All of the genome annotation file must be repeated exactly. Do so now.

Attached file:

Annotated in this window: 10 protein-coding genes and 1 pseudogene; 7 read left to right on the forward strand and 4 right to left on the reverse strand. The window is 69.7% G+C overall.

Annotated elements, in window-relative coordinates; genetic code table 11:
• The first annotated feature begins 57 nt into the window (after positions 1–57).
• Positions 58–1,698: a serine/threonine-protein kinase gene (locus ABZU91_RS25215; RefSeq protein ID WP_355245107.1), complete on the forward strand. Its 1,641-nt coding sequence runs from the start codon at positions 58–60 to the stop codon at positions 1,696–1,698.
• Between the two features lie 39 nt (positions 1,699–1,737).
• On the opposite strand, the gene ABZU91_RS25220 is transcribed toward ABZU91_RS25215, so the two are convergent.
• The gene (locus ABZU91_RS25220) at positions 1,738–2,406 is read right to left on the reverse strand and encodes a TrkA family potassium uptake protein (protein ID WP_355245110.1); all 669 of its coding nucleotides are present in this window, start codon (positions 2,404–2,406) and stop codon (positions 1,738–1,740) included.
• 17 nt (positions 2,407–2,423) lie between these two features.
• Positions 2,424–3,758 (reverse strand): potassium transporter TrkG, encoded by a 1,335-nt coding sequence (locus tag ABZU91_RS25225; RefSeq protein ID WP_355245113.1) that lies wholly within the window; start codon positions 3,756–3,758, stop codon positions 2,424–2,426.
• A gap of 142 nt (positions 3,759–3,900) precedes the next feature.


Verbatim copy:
Annotated in this window: 10 protein-coding genes and 1 pseudogene; 7 read left to right on the forward strand and 4 right to left on the reverse strand. The window is 69.7% G+C overall.

Annotated elements, in window-relative coordinates; genetic code table 11:
• The first annotated feature begins 57 nt into the window (after positions 1–57).
• Positions 58–1,698: a serine/threonine-protein kinase gene (locus ABZU91_RS25215; RefSeq protein ID WP_355245107.1), complete on the forward strand. Its 1,641-nt coding sequence runs from the start codon at positions 58–60 to the stop codon at positions 1,696–1,698.
• Between the two features lie 39 nt (positions 1,699–1,737).
• On the opposite strand, the gene ABZU91_RS25220 is transcribed toward ABZU91_RS25215, so the two are convergent.
• The gene (locus ABZU91_RS25220) at positions 1,738–2,406 is read right to left on the reverse strand and encodes a TrkA family potassium uptake protein (protein ID WP_355245110.1); all 669 of its coding nucleotides are present in this window, start codon (positions 2,404–2,406) and stop codon (positions 1,738–1,740) included.
• 17 nt (positions 2,407–2,423) lie between these two features.
• Positions 2,424–3,758 (reverse strand): potassium transporter TrkG, encoded by a 1,335-nt coding sequence (locus tag ABZU91_RS25225; RefSeq protein ID WP_355245113.1) that lies wholly within the window; start codon positions 3,756–3,758, stop codon positions 2,424–2,426.
• A gap of 142 nt (positions 3,759–3,900) precedes the next feature.